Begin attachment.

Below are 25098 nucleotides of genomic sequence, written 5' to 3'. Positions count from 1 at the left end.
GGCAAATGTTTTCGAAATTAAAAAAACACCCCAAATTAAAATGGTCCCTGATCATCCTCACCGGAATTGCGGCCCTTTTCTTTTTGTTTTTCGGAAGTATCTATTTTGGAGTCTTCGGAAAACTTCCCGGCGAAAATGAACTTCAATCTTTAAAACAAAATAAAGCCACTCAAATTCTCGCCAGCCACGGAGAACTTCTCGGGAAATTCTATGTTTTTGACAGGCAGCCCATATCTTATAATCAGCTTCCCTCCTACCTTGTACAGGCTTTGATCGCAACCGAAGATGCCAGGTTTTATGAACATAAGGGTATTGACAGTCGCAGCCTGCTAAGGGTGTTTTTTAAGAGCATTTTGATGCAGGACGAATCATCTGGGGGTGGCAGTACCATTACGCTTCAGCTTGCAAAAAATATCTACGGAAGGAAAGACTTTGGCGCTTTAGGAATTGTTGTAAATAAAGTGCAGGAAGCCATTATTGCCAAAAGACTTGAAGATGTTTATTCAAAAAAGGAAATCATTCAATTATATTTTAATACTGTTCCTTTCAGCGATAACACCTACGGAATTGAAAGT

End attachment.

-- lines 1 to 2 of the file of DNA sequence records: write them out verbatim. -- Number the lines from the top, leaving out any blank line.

Below are 25098 nucleotides of genomic sequence, written 5' to 3'. Positions count from 1 at the left end.
GGCAAATGTTTTCGAAATTAAAAAAACACCCCAAATTAAAATGGTCCCTGATCATCCTCACCGGAATTGCGGCCCTTTTCTTTTTGTTTTTCGGAAGTATCTATTTTGGAGTCTTCGGAAAACTTCCCGGCGAAAATGAACTTCAATCTTTAAAACAAAATAAAGCCACTCAAATTCTCGCCAGCCACGGAGAACTTCTCGGGAAATTCTATGTTTTTGACAGGCAGCCCATATCTTATAATCAGCTTCCCTCCTACCTTGTACAGGCTTTGATCGCAACCGAAGATGCCAGGTTTTATGAACATAAGGGTATTGACAGTCGCAGCCTGCTAAGGGTGTTTTTTAAGAGCATTTTGATGCAGGACGAATCATCTGGGGGTGGCAGTACCATTACGCTTCAGCTTGCAAAAAATATCTACGGAAGGAAAGACTTTGGCGCTTTAGGAATTGTTGTAAATAAAGTGCAGGAAGCCATTATTGCCAAAAGACTTGAAGATGTTTATTCAAAAAAGGAAATCATTCAATTATATTTTAATACTGTTCCTTTCAGCGATAACACCTACGGAATTGAAAGT